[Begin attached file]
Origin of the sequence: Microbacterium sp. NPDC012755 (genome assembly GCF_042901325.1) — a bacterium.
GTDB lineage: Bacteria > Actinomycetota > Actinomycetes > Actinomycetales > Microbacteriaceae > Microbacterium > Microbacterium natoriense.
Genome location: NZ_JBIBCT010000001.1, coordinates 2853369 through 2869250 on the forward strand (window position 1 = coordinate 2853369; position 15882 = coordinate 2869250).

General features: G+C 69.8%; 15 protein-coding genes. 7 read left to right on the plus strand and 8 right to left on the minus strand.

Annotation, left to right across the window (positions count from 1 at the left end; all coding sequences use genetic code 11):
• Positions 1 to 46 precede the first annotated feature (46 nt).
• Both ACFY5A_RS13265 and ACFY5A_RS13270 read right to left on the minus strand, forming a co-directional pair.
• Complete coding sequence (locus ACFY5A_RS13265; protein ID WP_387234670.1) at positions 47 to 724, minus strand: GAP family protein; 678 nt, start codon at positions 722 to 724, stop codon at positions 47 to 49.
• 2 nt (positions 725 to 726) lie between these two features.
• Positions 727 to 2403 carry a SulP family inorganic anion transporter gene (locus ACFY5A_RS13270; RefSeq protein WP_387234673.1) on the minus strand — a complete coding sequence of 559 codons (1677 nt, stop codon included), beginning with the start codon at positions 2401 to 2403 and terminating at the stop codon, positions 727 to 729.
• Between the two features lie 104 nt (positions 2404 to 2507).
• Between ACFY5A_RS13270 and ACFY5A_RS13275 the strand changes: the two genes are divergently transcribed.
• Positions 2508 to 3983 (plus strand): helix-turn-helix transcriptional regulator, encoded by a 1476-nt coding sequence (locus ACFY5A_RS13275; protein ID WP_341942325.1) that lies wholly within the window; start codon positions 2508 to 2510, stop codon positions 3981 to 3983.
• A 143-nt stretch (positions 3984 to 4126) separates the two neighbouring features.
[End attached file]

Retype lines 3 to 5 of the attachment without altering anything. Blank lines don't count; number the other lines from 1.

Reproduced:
Genome location: NZ_JBIBCT010000001.1, coordinates 2853369 through 2869250 on the forward strand (window position 1 = coordinate 2853369; position 15882 = coordinate 2869250).

General features: G+C 69.8%; 15 protein-coding genes. 7 read left to right on the plus strand and 8 right to left on the minus strand.

Annotation, left to right across the window (positions count from 1 at the left end; all coding sequences use genetic code 11):